INVESTIGADORES
LENCINAS Maria Vanessa
artículos
Título:
Differential forage use between large native and domestic herbivores in Southern Patagonian Nothofagus forests
Autor/es:
SOLER ESTEBAN, R; MART├ŹNEZ PASTUR, G; LENCINAS, MV; BORRELLI, L
Revista:
AGROFORESTRY SYSTEMS
Editorial:
SPRINGER
Referencias:
Lugar: Berlin; Año: 2012 vol. 85 p. 397 - 409
ISSN:
0167-4366
Resumen:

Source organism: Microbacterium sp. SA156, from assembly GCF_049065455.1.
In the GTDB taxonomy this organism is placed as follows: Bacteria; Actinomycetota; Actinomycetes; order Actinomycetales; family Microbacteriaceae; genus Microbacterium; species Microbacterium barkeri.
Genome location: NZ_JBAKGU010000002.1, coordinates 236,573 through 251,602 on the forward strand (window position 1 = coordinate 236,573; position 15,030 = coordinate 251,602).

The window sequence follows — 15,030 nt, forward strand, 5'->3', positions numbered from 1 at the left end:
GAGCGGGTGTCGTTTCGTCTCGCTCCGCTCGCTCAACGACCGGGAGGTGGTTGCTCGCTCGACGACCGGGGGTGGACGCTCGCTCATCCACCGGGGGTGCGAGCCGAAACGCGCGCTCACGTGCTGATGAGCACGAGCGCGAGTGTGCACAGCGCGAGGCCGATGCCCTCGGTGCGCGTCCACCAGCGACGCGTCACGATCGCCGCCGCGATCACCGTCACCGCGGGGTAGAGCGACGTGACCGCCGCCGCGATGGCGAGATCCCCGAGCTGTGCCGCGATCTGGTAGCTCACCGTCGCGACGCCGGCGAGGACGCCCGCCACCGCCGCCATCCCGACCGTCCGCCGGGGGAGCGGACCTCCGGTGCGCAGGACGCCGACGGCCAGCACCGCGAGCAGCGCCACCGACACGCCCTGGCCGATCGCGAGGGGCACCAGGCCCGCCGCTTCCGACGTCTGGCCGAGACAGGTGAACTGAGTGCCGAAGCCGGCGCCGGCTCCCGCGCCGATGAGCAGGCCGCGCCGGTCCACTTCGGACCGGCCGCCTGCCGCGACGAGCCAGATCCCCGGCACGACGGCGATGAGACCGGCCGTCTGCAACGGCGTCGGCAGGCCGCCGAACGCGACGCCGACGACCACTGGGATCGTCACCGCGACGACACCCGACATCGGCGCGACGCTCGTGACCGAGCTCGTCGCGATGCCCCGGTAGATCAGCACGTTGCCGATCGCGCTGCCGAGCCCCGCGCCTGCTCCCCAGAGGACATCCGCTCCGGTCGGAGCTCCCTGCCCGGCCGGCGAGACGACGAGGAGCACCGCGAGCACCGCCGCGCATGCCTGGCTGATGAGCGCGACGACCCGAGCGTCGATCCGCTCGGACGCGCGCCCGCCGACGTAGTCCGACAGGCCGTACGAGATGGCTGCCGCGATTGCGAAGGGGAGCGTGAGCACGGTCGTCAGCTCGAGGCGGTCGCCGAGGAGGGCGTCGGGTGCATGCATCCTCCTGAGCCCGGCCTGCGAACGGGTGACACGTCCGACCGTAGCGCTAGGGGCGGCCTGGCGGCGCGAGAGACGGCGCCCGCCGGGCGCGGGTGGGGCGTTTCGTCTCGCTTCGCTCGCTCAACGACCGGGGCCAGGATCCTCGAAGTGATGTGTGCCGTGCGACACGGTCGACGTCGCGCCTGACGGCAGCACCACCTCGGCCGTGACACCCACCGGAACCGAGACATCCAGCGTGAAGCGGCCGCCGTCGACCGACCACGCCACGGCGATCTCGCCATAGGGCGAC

Plant?animal interactions at the landscape level become particularly relevant when land use is diversified. Nothofagus forests in southern Patagonia have been used for timber and cattle grazing purposes during the last century, causing livestock to increase (Bos taurus and Ovis aries) and large native herbivores, such as guanaco (Lama guanicoe), either maintained or decreased their populations. Within this scenario, feeding interactions between guanaco and domestic herbivores were analysed in a mosaic of open habitats and different Nothofagus forest types and management histories, whereby a total of six habitat types were identified through satellite image analysis. A total of 205 floristic surveys were conducted to characterize the plant species composition at the landscape level. Diet composition of herbivores was assessed once each season during a year, using microhistological analysis of feces. Results showed higher plant richness in open lands and lower in closed, unmanaged forests. Overall, 43 plant taxa were detected in herbivore feces, which represent 56% of plant richness detected in the field. Both guanacos and domestic herbivores included mainly grasses in their diet, which were found predominantly in open lands. Tree seedlings and saplings were consumed by all herbivores, as well, except during winter. Differential forage use between guanaco and domestic herbivores in southern Patagonian Nothofagus forests did exist. However, competition for available resources among theses herbivores resulted in an alternation of feeding sites, which varied throughout the year. Management plans in southern Southern Patagonia (livestock, silvopastoral plans and timber harvesting) do not consider the direct or indirect consequences on guanaco populations. The challenge, therefore, is to generate management decisions to avoid  either guanacos or domestic herbivores from becoming detrimental to the sustainability of managed forested ecosystems.